Bottles & Bowls - The Big Debate!

Bottles & Bowls - The Big Debate!

Bottles or Bowls? The Big Debate!

There is a wide range of drinking bottles available that are targeted specifically for small animal use - and many are designed just for rabbits - often a higher capacity than those targeted for the very small. Bottles come with a range of different cage attachments, made of glass or plastic and have varying spout constructions. Some boast a drip-less feature, and some can be filled in situ for greater convenience. Such choice!

The most common bottle type works by having a small vacuum in the bottle which prevents the water from dripping out when not in use. This means water has to be ‘encouraged’ to come out by the animal during drinking. Those bottles with a double ball bearing construction are designed to reduce leakage even more. A few bottle designs feature a small value at the end of the spout which can be lifted (by the tongue) to allow water to escape. We currently only sell some of the Savic range of bottles as they are generally robust and feature a long, wide sput to help facilitate easier drinking.

All well and good, practical and convenient. But what about the animals having to use them? Most get the hang very quickly and will spend much time licking the end of the spout. Have you ever wondered why they spend so long at their water bottle or wondered just how much water they actually get when they do?? 

And is this really the best way of providing water for your little ones? The renowned rabbit specialist Frances Harcourt-Brown has reviewed a study carried out by a number of scientists investigating rabbit drinking preferences. The findings were clear; rabbits prefer drinking from a bowl rather than a bottle as it is an easier, more natural way of drinking. The study also showed that rabbits drinking from a bowl achieve a significantly better level of hydration than those drinking from a bottle.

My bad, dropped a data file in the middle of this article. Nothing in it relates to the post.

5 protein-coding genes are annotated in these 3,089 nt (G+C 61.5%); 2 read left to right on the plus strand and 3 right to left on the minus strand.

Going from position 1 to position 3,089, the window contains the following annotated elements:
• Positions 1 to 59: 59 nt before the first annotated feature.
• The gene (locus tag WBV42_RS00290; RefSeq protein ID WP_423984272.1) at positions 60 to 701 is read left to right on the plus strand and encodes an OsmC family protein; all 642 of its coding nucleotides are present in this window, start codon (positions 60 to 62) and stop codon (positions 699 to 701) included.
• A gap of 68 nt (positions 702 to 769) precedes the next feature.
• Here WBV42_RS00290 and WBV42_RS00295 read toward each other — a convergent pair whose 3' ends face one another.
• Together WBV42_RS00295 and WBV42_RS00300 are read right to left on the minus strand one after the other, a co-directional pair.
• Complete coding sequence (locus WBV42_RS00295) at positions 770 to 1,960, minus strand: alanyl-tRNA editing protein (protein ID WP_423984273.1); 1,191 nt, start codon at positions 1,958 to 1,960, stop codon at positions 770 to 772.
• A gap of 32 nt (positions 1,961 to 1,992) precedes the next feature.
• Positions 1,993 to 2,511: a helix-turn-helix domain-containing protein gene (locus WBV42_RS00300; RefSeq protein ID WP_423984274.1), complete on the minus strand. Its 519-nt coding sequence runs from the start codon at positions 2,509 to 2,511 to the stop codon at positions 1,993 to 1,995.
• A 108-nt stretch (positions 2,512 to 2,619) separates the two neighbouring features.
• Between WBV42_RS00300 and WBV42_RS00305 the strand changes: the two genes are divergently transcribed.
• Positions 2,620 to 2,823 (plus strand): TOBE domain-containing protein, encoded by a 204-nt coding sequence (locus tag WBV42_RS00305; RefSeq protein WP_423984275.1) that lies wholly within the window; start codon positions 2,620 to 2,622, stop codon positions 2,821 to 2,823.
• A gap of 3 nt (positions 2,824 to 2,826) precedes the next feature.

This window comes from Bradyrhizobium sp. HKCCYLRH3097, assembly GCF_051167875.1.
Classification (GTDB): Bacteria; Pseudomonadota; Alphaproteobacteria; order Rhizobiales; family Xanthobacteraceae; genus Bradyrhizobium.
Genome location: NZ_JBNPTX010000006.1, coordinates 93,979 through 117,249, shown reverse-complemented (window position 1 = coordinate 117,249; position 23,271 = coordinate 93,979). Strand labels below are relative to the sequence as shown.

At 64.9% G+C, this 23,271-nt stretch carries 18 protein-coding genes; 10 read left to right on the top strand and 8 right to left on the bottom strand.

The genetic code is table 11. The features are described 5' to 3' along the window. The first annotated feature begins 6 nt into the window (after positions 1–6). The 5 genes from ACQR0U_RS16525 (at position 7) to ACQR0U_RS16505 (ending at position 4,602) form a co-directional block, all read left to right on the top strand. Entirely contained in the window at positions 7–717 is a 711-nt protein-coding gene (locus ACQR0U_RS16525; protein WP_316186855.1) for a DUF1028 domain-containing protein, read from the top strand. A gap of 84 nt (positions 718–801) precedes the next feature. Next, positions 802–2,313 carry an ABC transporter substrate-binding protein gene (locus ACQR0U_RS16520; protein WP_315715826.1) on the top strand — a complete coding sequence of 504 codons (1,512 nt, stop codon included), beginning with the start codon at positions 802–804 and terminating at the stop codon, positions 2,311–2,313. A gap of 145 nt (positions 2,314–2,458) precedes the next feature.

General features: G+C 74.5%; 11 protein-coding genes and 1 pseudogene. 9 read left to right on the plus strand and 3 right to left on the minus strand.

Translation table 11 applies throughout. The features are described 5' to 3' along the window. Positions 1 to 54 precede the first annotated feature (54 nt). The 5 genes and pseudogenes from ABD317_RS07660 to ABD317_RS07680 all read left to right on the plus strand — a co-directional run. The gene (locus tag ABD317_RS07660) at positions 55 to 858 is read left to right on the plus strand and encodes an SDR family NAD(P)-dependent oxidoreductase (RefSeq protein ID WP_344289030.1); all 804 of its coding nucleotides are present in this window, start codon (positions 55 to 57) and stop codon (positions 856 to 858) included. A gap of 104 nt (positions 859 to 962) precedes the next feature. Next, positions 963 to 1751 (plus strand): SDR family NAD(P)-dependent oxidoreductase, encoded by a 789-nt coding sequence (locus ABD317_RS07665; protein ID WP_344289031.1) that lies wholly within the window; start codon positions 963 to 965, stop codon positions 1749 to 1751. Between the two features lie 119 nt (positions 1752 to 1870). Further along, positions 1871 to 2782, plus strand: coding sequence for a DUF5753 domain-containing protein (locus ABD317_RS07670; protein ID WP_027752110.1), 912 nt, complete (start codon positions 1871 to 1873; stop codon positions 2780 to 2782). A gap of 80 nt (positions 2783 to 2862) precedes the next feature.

This is very important and cannot be understated; hydration is vital for normal function and is imperative for normal digestive function. In order for the gut to function correctly and cope with ingested fur, for example, it must be adequately hydrated as well as receive a high fibre intake. And don’t forget that dehydration occurs rapidly with gut stasis, and then a digestive issue can turn into a dangerous situation very quickly. Gut stasis can be life-threatening within a day or two.

Of course, there may be a few health-related reasons why a bowl may not be practical (such as with a disabled rabbit for example), though with a little creative DIY most potential issues can be easily overcome to allow safe bowl use.

So if you’ve always used a bottle, why give a bowl a try? We suggest using a heavy, ceramic bowl to prevent spillage, and the use of a heat pad underneath in winter to prevent freezing.

Start by providing both bottle and bowl next to each other and see which your little ones prefer. You can also measure the amount of water they consume from the bottle and compare it with what they consume from the bowl… may well be very surprised at the difference!

Happy drinking, little ones :)


Harcourt-Brown, F. (2011), Importance of water intake in rabbits. Veterinary Record, 168: 185-186.

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